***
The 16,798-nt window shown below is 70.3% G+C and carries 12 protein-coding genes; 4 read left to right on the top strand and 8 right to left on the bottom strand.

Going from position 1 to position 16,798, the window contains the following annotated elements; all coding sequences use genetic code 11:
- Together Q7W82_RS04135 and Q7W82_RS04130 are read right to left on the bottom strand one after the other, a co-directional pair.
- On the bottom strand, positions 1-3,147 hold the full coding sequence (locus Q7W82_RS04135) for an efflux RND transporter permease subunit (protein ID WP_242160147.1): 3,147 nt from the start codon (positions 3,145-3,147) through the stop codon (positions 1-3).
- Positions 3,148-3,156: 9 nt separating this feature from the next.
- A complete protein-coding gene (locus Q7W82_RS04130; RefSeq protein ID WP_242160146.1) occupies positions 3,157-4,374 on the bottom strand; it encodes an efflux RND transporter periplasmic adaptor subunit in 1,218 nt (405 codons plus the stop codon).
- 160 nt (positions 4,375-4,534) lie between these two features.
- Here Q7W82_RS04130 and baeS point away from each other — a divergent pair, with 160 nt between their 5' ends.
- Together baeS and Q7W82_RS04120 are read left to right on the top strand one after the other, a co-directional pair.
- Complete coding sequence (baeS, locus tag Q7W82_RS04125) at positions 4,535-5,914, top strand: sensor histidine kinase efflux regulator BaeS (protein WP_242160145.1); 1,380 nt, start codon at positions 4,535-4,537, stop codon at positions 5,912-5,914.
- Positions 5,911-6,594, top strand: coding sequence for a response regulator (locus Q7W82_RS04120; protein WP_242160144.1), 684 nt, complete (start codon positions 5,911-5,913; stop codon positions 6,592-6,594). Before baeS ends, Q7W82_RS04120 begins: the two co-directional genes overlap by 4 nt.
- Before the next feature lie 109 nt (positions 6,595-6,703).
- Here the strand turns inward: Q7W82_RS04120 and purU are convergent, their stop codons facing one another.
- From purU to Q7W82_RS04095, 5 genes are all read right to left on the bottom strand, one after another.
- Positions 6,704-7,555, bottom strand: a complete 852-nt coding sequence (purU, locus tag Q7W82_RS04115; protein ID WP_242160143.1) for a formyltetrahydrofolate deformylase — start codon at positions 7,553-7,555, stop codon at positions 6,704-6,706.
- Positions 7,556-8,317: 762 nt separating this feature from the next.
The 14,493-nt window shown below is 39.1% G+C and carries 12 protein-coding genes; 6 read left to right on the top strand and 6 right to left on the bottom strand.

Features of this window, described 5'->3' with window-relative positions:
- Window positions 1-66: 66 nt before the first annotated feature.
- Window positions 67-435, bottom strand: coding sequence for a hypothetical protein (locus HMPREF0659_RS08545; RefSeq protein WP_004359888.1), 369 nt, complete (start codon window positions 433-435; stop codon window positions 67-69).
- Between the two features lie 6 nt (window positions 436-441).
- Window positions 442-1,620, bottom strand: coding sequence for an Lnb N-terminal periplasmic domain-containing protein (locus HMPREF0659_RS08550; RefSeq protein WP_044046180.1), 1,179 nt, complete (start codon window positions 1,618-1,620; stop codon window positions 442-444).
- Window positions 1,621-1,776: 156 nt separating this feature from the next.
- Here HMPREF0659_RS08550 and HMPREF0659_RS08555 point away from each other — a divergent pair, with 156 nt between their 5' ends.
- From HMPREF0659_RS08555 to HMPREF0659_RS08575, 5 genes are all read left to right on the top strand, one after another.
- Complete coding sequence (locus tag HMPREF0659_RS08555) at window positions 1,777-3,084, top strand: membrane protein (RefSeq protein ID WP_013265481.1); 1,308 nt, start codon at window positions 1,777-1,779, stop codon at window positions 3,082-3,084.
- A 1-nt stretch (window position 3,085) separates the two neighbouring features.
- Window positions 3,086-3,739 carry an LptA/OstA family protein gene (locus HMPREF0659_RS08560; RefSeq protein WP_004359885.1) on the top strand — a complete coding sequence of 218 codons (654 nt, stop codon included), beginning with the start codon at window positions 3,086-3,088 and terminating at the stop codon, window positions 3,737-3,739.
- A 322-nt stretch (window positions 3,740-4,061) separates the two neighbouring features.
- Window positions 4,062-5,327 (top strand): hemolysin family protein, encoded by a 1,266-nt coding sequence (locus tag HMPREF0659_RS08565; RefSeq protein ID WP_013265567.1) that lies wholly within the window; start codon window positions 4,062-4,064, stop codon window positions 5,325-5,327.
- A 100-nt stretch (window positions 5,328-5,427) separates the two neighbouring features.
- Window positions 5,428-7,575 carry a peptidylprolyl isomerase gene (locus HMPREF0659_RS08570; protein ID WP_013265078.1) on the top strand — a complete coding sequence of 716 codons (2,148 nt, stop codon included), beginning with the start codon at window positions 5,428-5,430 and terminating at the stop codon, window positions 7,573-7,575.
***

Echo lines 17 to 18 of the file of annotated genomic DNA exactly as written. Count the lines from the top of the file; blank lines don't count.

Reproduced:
The 14,493-nt window shown below is 39.1% G+C and carries 12 protein-coding genes; 6 read left to right on the top strand and 6 right to left on the bottom strand.

Features of this window, described 5'->3' with window-relative positions: